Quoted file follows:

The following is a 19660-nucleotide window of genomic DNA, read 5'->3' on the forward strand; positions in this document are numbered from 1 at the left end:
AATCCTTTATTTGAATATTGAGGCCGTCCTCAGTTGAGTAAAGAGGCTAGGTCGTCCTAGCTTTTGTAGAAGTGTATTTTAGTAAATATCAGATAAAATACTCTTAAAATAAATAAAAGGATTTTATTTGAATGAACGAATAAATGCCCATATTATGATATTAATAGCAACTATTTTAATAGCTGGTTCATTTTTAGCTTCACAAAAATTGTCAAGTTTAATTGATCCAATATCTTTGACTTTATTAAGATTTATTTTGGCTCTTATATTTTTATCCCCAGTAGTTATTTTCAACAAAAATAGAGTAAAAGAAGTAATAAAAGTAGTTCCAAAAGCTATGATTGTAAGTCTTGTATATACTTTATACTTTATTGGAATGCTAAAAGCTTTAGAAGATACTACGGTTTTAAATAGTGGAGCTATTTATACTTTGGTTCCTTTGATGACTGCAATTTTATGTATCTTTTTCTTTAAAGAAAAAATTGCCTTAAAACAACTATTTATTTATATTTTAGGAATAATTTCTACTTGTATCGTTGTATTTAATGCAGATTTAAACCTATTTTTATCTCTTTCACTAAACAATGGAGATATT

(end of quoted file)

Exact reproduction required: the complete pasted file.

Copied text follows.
The following is a 19660-nucleotide window of genomic DNA, read 5'->3' on the forward strand; positions in this document are numbered from 1 at the left end:
AATCCTTTATTTGAATATTGAGGCCGTCCTCAGTTGAGTAAAGAGGCTAGGTCGTCCTAGCTTTTGTAGAAGTGTATTTTAGTAAATATCAGATAAAATACTCTTAAAATAAATAAAAGGATTTTATTTGAATGAACGAATAAATGCCCATATTATGATATTAATAGCAACTATTTTAATAGCTGGTTCATTTTTAGCTTCACAAAAATTGTCAAGTTTAATTGATCCAATATCTTTGACTTTATTAAGATTTATTTTGGCTCTTATATTTTTATCCCCAGTAGTTATTTTCAACAAAAATAGAGTAAAAGAAGTAATAAAAGTAGTTCCAAAAGCTATGATTGTAAGTCTTGTATATACTTTATACTTTATTGGAATGCTAAAAGCTTTAGAAGATACTACGGTTTTAAATAGTGGAGCTATTTATACTTTGGTTCCTTTGATGACTGCAATTTTATGTATCTTTTTCTTTAAAGAAAAAATTGCCTTAAAACAACTATTTATTTATATTTTAGGAATAATTTCTACTTGTATCGTTGTATTTAATGCAGATTTAAACCTATTTTTATCTCTTTCACTAAACAATGGAGATATT